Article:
Whenever God strikes someone ill, He is not only seeking to strengthen His relationship with that one soul, but also with every person who hears about it and is distressed by it. Now sometimes you hear about a stranger falling ill and you simply don’t care because you don’t know the person and they don’t mean anything to you. If it’s a distant friend, you’re more interested, if it’s a friend you used to have, you think about it more, and if it’s a current, close friend, you are quite upset. How affected you are by someone else’s trial is all part of God’s very purposeful work. You might think the crisis is only about the person who is sick, but if you’re upset, then it’s also about you. In such a situation, what you should be asking is not “God, why are you putting my friend through this?” but “God, this is all so upsetting—what is it You’re trying to teach me?”

Why God is keeping your friend sick is between your friend and God. Your focus needs to be on your own relationship with God—not on trying to judge who is being punished and why. Whenever you find yourself upset by something, it’s a sure indicator that God is presenting you with an opportunity to grow. It’s when we are upset that our misconceptions and deep insecurities about God come racing to the surface like bubbles in a glass of soda. It’s when we’re upset that God helps us ask questions we normally avoid and face things that frighten us. It is vital that we do not run from these moments, or avoid doing the work God wants us to do because we’re too busy “fixing” someone else’s problems.

Do you currently know a loved one who is seriously ill? If so, no doubt you’ve been instructed on how to pray. But instead of serving the wishes of someone else and telling God what to do, this is the time for reverential submission and an open heart towards the Holy Spirit. If you’re distressed by what God is doing, then there are opportunities to grow closer to Him. Emotional stress is one of the most common catalysts God uses to push us on to new heights of maturity. Don’t waste your time with God repeating the wishes of someone else. This is your relationship, and your communication with God should be about you and Him, not about what everyone else wants. Why should you pray for quick healing when you don’t even know what God is accomplishing through all this?

Every time God creates a crisis, we know that He is trying to draw souls closer to Him. Do we really want Him to abandon such efforts and leave us all stagnating in comfortable earthly lives? If we’re honest, we have to admit that we’re not very good at remembering God when life is going smoothly. If He didn’t shake us up with trials and troubles, we’d never be motivated to put serious effort into developing our relationship with Him. The more we realize what God’s real motivations are in bringing stress into our lives, the more we see how foolish and shortsighted we’re being to always beg Him to stop trying to help us grow. How can we put a price on deeper communion with God? If He sees that fighting rounds with a cancerous tumor is going to be the most effective way of turning our hearts towards Him, are we going to trust His higher wisdom or insist that we know better?

Because God loves us, He does what He knows is best for us, regardless of how much we fuss and scream against Him. All the beaming, praying, claiming, and positive thinking in the world isn’t going to make God stop trying to connect with the souls He dearly loves, and suffering is one of the primary tools that God uses to draw us closer to Him. As Christians, we need to stop treating God like He’s a human who we can manipulate, coerce, bribe, or pressure into doing what we want. Instead of calling on our friends to gang up on God for us, we need to get alone with Him, lay out the concerns of our hearts, and then listen for His feedback. We must keep it in the front of our minds that God’s first priority for each of us is to help us grow closer to Him. In every crisis, we must remember that this is His goal and make it our goal as well. The wise Christian will not just pray “Please make this go away,” but instead, “Help me somehow grow closer to You through this.” If we are instantly healed yet our minds have remained closed to God, what have we gained? It’s better to be diseased in our bodies and thriving in our souls than to be in perfect physical health yet spiritually stagnating.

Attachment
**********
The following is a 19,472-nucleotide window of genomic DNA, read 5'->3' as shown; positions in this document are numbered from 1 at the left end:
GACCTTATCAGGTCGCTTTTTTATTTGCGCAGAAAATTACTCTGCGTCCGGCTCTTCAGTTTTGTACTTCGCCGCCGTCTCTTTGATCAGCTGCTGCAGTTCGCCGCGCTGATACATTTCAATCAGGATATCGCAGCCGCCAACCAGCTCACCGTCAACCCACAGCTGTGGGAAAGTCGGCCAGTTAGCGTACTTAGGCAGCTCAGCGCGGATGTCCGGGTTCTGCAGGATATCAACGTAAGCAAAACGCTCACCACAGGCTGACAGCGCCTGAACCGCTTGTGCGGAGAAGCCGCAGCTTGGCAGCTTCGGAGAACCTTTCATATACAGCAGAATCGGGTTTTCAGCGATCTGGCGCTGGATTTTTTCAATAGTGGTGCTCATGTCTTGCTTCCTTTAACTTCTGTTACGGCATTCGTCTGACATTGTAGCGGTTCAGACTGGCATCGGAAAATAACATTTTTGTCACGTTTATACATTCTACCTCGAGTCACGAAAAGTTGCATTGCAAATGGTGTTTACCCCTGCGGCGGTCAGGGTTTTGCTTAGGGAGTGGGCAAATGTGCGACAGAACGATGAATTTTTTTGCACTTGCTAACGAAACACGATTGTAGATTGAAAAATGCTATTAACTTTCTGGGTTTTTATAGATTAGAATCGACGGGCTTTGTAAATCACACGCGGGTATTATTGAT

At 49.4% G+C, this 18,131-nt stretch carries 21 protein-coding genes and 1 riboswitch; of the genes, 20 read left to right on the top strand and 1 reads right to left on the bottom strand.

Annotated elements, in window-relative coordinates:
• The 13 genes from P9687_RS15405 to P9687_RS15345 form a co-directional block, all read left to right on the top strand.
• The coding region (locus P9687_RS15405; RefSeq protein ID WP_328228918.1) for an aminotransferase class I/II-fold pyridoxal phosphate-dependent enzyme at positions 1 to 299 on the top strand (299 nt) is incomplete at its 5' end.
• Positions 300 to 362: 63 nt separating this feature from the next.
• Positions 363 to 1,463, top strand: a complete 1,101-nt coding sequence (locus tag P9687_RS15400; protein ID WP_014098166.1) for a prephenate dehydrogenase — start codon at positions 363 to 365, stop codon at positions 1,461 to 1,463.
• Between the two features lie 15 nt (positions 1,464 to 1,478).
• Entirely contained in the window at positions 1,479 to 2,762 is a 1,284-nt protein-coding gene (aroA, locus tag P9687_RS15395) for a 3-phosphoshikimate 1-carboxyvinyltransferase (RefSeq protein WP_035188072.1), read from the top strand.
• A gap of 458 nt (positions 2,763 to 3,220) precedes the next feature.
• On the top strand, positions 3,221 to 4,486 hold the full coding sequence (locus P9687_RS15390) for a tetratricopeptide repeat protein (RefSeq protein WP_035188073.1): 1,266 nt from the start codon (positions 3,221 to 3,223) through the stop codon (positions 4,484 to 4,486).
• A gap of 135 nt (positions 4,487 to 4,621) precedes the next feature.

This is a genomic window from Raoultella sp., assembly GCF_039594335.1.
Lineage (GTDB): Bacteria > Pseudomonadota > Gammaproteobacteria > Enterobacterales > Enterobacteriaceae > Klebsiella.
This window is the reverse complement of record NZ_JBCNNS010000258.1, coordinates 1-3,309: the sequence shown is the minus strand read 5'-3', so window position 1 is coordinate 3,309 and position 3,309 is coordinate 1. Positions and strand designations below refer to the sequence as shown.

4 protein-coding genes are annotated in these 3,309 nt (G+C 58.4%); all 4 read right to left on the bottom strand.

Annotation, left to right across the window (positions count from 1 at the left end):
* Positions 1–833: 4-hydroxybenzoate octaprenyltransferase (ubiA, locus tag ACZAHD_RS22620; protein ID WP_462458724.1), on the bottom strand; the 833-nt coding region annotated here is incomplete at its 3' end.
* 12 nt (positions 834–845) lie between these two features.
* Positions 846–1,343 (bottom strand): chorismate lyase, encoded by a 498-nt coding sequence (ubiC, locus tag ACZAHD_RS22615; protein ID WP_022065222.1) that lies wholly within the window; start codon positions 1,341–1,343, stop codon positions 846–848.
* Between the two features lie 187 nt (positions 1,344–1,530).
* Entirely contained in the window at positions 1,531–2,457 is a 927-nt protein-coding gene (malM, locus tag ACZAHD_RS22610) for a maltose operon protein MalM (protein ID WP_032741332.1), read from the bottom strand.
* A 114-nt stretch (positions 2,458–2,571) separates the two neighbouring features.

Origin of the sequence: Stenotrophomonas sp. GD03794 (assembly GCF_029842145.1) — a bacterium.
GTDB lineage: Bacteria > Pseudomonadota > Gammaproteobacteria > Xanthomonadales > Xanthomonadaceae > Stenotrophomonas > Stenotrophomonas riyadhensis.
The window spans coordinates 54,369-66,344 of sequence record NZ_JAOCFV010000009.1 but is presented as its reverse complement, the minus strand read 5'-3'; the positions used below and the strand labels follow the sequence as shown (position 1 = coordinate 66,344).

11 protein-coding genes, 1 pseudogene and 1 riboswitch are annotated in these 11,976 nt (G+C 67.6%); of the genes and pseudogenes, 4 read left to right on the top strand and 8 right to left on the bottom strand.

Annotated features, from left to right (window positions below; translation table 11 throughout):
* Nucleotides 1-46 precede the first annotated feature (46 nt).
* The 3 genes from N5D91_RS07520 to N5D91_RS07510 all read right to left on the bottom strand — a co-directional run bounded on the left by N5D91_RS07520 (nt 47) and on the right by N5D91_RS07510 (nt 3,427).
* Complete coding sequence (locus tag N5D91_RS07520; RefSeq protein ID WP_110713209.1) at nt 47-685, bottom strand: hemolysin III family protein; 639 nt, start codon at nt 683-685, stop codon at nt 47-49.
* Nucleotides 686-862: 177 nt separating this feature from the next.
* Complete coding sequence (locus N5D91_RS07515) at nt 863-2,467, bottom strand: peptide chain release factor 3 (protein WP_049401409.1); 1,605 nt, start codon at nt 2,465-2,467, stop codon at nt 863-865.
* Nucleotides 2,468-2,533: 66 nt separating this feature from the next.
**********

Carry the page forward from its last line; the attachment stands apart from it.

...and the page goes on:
The more we understand about God’s Character, the more we realize that our suffering matters to Him and He doesn’t inflict pain on us unless He sees that it is the best way to get us some spiritual gain. It all comes down to a matter of trust: do we trust that God always has our best interests in mind or do we decide He is untrustworthy and spend our lives trying to correct and control Him? Of course there are many levels of trust, and it takes a lot of time, stress, and submitting to the Spirit in order to develop enough trust to stay calm in the face of a frightening illness. But pursuing this kind of trust is far more useful than trying to make physical comfort our god in life.

As Christians, we must remember that God has exciting plans for each one of us, but we must align with His agenda and priorities if we’re going to experience His best. If we insist on being stubborn brats who throw tantrums whenever God doesn’t do what we want and then turn away from Him entirely when He takes the life of a soul that He created—well, then we will be the only ones to suffer for our bad choices. God doesn’t need us to like Him. The fact that He gives us so many opportunities to know Him better is an honor that none of us deserve. If we treat intimacy with God like a cheap and worthless thing, He will stop extending invitations to us and we’ll never know what we might have had. But not even cutting God out of our lives will secure us good health and physical comfort in this world. This is God’s world, and He runs it however He wants to. We will not see the day when we see the Sovereign King taking orders from grasshoppers like us. Let us learn while God is still willing to teach us and choose the path of humble submission. Ask the Holy Spirit to help you react to bad news in a way that honors Him. Ask Him to help you remain teachable, and to increase your desire to know Him better. These are the kinds of requests that please God—ones which promote His priorities as more important than our own.

Comments are closed.

%d bloggers like this: